Monday, May 20, 2013

On drama queens (and kings)

Years ago (what am I saying? Decades ago) when I was in college, one of my classmates became the center of a whirlwind of media attention after a mysterious stranger entered her house and raped her. She basked in the drama for more than a year, seeking to become a sort of media spokesperson for victims of sexual violence, until her story was exposed as a lie. She had invented the mysterious stranger and the rape as a ploy to seek attention, and the details of the supposed rape were borrowed from the plot of a popular soap opera at the time. A sad and tawdry incident. She finished her degree eventually, but she had a hard time holding her head up on campus after her fiction was exposed.

We've all had drama queens in class, students who create elaborate scenarios either to seek sympathy or to avoid work, but few of them go quite this far. Here's another from today's news:

Johns Creek man charged with faking his kidnapping

A Georgia Gwinnett College student couldn’t bear to tell his parents he was flunking English class — for the second time — so he faked his own kidnapping, according to Johns Creek police.

Now Aftab Aslam, 19, has more to worry about than an ‘F’ in English class.

On Thursday, Aslam turned himself in to police who charged him with a misdemeanor count of false report of a crime, three felony counts of false statements, three felony counts of tampering with evidence and three felony counts of terroristic threats.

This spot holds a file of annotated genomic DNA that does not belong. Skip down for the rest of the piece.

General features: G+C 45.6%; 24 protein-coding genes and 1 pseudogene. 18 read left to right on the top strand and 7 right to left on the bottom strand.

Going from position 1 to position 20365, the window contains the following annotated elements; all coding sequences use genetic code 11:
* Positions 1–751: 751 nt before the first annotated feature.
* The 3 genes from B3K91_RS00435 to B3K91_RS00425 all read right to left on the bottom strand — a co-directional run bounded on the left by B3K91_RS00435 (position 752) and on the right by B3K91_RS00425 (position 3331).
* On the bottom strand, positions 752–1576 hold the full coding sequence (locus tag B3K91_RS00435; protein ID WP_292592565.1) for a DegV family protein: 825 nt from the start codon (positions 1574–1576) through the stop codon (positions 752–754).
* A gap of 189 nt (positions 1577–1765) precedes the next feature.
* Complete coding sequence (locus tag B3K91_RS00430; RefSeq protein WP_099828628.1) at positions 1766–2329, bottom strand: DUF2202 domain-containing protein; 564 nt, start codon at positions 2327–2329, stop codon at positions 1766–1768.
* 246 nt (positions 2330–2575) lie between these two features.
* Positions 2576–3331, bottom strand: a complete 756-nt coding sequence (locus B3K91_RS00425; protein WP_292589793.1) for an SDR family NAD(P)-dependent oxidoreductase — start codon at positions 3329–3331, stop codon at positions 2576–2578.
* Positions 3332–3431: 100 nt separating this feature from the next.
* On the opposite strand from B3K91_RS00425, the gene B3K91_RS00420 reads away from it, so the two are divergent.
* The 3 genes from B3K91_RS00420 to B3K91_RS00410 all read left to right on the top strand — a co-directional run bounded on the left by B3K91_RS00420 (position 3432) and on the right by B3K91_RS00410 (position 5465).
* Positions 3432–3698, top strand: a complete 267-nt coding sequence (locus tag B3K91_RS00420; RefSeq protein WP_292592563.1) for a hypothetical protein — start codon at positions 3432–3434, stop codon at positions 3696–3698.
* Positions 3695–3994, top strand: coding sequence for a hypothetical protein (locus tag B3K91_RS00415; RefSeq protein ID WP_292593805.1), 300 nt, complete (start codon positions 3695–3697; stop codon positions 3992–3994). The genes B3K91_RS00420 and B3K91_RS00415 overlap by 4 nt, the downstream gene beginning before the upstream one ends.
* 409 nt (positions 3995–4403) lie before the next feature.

(Click here to read the rest.)

Is there a male form for "Drama Queen" and if so, what is it?



  1. I do always try to remind myself that frontal lobe development continues until around age 26.

    So, these idiotic ideas might seem like great decisions at the time.

    1. I think that has something to do with the decision to go through with the plan (though I can also think of some older adults who made similar stupid decisions), but there's a particular temperament/disposition/moral flaw that leads/allows somebody to perpetrate this sort of hoax. Actually, I think the first case Zora describes -- the one from her own college days, which has had some recent parallels in terms of students faking racist or anti-gay harassment -- is worse, since it increases the vulnerability of the real victims of such crimes, by making it easy to call them "hysterical," "reveling in victim status," "attention-seekers," etc., etc. But I suspect the police officers who spent time investigating the fake kidnapping might disagree with me (as might victims of real crimes whose cases had to be put on the back burner until the supposedly urgent case was resolved).

    2. This also explains why we all decided to go to grad school.

  2. "Drama llama" is gender-neutral.

  3. The police knew something was up when the ransom note did not contain any complete sentences.


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